While many 12-year-old girls dream of a beautiful home, a closet full of gorgeous dresses, and a dashing fiancée endlessly begging for their hand in marriage, Washington, D.C. - based entrepreneur Kathy Luu launched her seemingly fantastic life goals in the most challenging of places: an international refugee camp of 10,000.
Perhaps astonishingly, in slightly more than two decades, she’s managed to make those dreams come true.
Luu, who hails from Hue, Vietnam, endured substantial deprivation, residing for five years, 1990-1995, together with her mother, in a Hong Kong-based refugee camp, prior to obtaining sponsorship for legal U.S. immigration.
While interned as a refugee, Luu worked in a coffee shop and made two lifelong best friends with whom she still communicates with on a nearly daily basis.
By comparison with today, Luu’s challenges are luxury problems, as she struggles only with the high-end dilemmas associated with managing a four-story full-service day spa on Dupont Circle -- a business that cost about $1.5 million to decorate and equip. Remarkably, she’s done this all without bank loans, just the investments of family and friends. Spa Logic has about 50 employees from all over the world; the clientele is similarly international. Servicing hundreds of discerning customers a week in the era of viral Internet criticism requires near-constant attention.
But Luu cries when she thinks back on her humble origins and the risks taken to escape a Communist post-war Vietnam nearly devoid of advancement opportunities. When she’s stressed, Luu likes to arrange flowers. Her floral compositions enrich the spa. Luu’s also an expert ballroom dancer.
Steve Mariotti: How did you get to the refugee camp in Hong Kong, how old were you, and did you understand what was happening?
Kathy Luu: I was almost 13, and my mother, who had a hardware business, said we were going to see a relative in Saigon, but we took a train to China, and then boarded a boat for Hong Kong, which was still under British rule, and where a large international refugee camp was located. At that time, in late 1990, it was mostly filled with Vietnamese who had given up on living in their native land under the terms of the new government.
SM: Why did your mother leave?
KL: Our situation wasn’t political, it was economic. We weren’t afraid of living in Vietnam, things were just very hard and unlikely to change. My father had an addiction issue and did not provide for us at all. I understood my mother was brave, and taking a risk, and that she believed in cause and effect, in action. That’s the most important thing my mother taught me.
SM: How did you finally get to the U.S.? What were those early days like? How did that period prepare you for success today?
KL: I got here two weeks before my 18th birthday, both happy and sad, because once again I was leaving my friends. But the fresh start was exciting. I tried to go to high school, but home was a one-bedroom apartment in downtown Washington, D.C. shared with six adults and my newborn brother, so I quit after two months. My first jobs were low-pay and long hours. For example, a van would come to our apartment and pick me and some others up and we were taken to a printing company in Maryland where we worked for $4 an hour. My life improved quickly – McDonald’s, cashier, cocktail waitress – soon I could invest in nail school. That licensing took eight weeks. I worked nights. Then I moved out, got a nail tech job in Baltimore, and quickly made $100 a day.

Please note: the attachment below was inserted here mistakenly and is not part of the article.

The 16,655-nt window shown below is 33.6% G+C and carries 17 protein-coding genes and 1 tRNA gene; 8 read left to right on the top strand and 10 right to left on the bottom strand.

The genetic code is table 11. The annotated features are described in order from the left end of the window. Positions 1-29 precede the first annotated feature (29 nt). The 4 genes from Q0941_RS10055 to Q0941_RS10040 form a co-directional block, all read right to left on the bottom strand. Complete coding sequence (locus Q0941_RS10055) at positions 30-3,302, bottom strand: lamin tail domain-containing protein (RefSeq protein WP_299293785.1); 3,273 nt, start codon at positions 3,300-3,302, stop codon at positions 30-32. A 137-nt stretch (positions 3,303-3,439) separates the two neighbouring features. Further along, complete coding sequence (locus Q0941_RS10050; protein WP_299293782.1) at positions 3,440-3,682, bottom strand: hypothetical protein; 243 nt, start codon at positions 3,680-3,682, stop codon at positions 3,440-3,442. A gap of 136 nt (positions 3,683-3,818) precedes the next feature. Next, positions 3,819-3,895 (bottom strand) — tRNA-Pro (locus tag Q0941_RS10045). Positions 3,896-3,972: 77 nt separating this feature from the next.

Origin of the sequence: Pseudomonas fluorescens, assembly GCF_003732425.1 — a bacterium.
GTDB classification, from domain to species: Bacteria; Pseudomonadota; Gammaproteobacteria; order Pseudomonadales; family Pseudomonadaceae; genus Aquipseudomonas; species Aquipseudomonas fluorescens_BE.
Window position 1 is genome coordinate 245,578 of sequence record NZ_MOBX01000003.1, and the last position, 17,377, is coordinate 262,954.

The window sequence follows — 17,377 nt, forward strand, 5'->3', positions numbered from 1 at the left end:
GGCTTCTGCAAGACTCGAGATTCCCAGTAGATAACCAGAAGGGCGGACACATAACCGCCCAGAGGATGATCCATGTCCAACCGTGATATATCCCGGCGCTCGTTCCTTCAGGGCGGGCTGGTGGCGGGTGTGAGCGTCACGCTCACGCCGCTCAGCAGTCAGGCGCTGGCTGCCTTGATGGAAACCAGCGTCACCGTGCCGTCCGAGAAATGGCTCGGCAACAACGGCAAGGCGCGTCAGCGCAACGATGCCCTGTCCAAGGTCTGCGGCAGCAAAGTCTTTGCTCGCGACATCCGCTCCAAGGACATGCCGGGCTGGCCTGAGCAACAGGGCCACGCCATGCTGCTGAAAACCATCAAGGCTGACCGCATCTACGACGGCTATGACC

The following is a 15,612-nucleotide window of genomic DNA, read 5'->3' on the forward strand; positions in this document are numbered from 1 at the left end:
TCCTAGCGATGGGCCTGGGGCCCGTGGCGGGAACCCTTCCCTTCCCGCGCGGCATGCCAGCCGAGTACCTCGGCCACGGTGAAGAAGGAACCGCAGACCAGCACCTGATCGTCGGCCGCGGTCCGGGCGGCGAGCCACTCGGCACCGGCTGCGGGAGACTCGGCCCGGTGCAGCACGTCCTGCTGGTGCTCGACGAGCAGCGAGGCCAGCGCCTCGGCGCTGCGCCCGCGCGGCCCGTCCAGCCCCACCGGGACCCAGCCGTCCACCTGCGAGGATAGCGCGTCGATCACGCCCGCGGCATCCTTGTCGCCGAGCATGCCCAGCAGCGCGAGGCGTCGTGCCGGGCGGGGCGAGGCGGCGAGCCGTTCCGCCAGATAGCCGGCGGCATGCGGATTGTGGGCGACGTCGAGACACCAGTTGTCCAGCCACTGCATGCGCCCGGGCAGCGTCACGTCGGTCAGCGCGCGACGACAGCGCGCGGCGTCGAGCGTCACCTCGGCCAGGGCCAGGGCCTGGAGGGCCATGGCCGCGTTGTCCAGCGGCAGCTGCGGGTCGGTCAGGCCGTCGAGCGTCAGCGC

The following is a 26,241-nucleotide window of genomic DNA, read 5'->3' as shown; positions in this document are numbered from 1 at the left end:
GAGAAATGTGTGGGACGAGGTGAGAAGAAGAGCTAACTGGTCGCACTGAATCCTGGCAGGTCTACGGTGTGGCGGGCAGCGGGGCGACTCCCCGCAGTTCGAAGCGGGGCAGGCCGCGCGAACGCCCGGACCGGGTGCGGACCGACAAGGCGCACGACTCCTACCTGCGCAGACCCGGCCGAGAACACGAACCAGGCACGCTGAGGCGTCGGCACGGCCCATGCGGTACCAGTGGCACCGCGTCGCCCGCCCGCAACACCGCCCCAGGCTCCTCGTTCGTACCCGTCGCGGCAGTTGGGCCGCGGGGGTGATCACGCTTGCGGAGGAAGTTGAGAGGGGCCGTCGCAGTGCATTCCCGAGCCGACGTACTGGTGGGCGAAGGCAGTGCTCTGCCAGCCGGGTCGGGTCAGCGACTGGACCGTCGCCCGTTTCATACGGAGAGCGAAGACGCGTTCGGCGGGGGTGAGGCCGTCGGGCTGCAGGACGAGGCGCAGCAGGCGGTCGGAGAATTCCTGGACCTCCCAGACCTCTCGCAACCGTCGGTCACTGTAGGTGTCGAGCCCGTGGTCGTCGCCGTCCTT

SM: How did you transition from employee to employer?
KL: Because I am a visible proponent of beauty and spa services, and a good active listener, my customers really liked and supported me. Everyone said, “Kathy, you should start your own business, be an entrepreneur.” I worked hard to learn idiomatic English – soon, I am bringing my A-game to work every day! I became a hairdresser; I earned a full cosmetology license in 2001. I kept doing nails because that was the steady income stream, but I paid very close attention to the competitive environment, analyzing why some salons succeeded and others failed. Location is critical. If you expand services, it’s extremely important that you do them very well, or you will eventually lose your nail traffic, too. I went from doing nails as an employee to renting a booth in increasingly more upscale places. I was briefly married to a Vietnamese man, it didn’t work out. In 2008 I met my fiancée Fadi Gharbieh, a refugee from Lebanon who graduated from Johns Hopkins University. Fadi’s a marketing and sales professional, and he’s helped me in all ways to become a successful entrepreneur. We opened Spa Logic on May 1, 2012. It was a big risk, a large investment. But it’s a success. And we keep improving and expanding.
SM: What’s the most difficult challenge you face today?
KL: Hiring and retaining the best stylists, aestheticians, massage therapists, reflexologists, and nail techs. Everyone can occasionally have an off day, and some clients are difficult. But obviously employees must be reliable and professional. I coach them, I encourage them, I manage issues. I have never been late with payroll. I make sure the spa looks inviting and upscale. For example, we offer clients a mimosa or glass of wine. We frequently promote specials through daily deal and social media web sites. I read all the Yelp reviews customers post. I write careful, diplomatic replies. Because of our location, we attract both visitors and locals, and we want to be the first choice for both. I don’t believe in luck: it’s all cause and effect. We give clients what they want, and they tip well, they come back, and tell their friends about us.
Additional research and editing by Danniell Hu